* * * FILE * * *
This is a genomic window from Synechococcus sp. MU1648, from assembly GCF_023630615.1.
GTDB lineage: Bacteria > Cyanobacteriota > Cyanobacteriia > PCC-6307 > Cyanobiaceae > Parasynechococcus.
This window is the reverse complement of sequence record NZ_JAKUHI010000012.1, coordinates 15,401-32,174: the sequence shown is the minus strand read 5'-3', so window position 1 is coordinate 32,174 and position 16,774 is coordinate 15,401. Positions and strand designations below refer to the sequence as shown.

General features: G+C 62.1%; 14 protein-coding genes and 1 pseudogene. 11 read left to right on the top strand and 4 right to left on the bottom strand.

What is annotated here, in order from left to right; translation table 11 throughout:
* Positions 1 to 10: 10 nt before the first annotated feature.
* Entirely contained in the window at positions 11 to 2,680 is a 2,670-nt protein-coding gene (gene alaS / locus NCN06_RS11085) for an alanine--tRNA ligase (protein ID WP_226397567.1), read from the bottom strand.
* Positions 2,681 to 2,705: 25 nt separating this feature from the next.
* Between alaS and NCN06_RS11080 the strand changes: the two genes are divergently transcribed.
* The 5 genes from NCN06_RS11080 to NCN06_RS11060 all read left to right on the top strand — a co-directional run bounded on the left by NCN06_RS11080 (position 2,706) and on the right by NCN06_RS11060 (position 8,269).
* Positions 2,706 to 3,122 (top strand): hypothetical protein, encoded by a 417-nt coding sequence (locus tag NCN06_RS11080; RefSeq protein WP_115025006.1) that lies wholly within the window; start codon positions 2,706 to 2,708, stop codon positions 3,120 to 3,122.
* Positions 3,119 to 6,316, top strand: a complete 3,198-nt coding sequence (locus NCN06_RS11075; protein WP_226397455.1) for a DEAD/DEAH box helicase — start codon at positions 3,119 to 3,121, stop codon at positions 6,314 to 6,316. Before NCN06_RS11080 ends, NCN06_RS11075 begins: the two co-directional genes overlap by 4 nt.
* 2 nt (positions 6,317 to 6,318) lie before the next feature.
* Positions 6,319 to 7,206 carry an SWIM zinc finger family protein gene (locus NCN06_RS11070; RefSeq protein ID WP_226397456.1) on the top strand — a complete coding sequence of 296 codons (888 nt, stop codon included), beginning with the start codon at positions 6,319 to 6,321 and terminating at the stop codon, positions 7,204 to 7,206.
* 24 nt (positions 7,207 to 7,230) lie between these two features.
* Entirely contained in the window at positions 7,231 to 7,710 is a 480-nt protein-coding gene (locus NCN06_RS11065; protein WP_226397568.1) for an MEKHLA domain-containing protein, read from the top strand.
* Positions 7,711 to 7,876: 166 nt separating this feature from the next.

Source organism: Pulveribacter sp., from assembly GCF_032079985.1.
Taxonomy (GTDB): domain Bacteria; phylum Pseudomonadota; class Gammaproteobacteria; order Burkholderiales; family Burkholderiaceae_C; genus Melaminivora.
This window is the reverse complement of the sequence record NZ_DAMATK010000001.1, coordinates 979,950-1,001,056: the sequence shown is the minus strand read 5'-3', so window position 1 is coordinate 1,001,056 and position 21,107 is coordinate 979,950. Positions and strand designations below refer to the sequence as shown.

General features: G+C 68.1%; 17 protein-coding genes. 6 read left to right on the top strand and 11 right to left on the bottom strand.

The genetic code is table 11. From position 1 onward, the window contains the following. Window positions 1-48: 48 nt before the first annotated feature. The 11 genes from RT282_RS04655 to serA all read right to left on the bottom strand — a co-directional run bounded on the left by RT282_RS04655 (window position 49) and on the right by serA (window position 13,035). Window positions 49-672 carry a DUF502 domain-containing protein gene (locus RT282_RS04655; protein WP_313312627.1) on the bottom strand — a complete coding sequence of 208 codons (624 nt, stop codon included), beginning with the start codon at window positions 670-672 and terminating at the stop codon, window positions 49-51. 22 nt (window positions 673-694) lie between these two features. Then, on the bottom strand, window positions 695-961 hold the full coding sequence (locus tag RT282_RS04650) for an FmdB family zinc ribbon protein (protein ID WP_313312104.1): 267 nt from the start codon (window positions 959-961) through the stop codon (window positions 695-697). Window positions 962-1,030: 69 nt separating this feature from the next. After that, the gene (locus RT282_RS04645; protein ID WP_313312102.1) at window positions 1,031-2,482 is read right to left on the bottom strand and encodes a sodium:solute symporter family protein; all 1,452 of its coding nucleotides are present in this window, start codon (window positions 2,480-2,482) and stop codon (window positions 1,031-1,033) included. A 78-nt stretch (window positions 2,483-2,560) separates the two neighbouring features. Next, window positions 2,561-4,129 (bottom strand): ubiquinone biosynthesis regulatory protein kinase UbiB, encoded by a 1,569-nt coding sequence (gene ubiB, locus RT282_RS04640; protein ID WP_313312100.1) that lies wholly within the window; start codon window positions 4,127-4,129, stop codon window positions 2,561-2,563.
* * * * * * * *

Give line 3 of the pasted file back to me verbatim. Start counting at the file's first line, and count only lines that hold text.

This window is the reverse complement of sequence record NZ_JAKUHI010000012.1, coordinates 15,401-32,174: the sequence shown is the minus strand read 5'-3', so window position 1 is coordinate 32,174 and position 16,774 is coordinate 15,401. Positions and strand designations below refer to the sequence as shown.